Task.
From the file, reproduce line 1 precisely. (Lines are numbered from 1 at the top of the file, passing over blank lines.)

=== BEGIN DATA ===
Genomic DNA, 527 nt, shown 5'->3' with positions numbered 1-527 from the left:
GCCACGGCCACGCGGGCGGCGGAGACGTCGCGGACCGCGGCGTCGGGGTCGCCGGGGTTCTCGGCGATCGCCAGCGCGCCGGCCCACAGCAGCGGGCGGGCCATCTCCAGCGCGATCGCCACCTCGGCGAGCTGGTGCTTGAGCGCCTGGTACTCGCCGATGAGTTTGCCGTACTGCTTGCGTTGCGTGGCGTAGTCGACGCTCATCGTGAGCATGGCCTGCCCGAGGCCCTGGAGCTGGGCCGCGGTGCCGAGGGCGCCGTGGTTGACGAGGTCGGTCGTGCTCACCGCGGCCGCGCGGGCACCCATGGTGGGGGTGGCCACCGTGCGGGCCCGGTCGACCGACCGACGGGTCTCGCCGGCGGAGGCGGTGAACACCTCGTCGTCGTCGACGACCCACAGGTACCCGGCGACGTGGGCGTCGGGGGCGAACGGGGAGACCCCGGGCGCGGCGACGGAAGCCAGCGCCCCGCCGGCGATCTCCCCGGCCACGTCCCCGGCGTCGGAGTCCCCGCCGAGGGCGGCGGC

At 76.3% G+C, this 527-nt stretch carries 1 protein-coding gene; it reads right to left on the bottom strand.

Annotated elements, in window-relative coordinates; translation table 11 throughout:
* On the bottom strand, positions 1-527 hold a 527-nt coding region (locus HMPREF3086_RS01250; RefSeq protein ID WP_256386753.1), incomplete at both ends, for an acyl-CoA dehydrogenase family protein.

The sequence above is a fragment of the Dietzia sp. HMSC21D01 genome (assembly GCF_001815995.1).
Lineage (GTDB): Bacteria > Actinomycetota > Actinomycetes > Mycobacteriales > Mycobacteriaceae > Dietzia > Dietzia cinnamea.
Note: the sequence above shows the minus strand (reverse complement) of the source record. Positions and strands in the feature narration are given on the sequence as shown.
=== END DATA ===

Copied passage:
Genomic DNA, 527 nt, shown 5'->3' with positions numbered 1-527 from the left: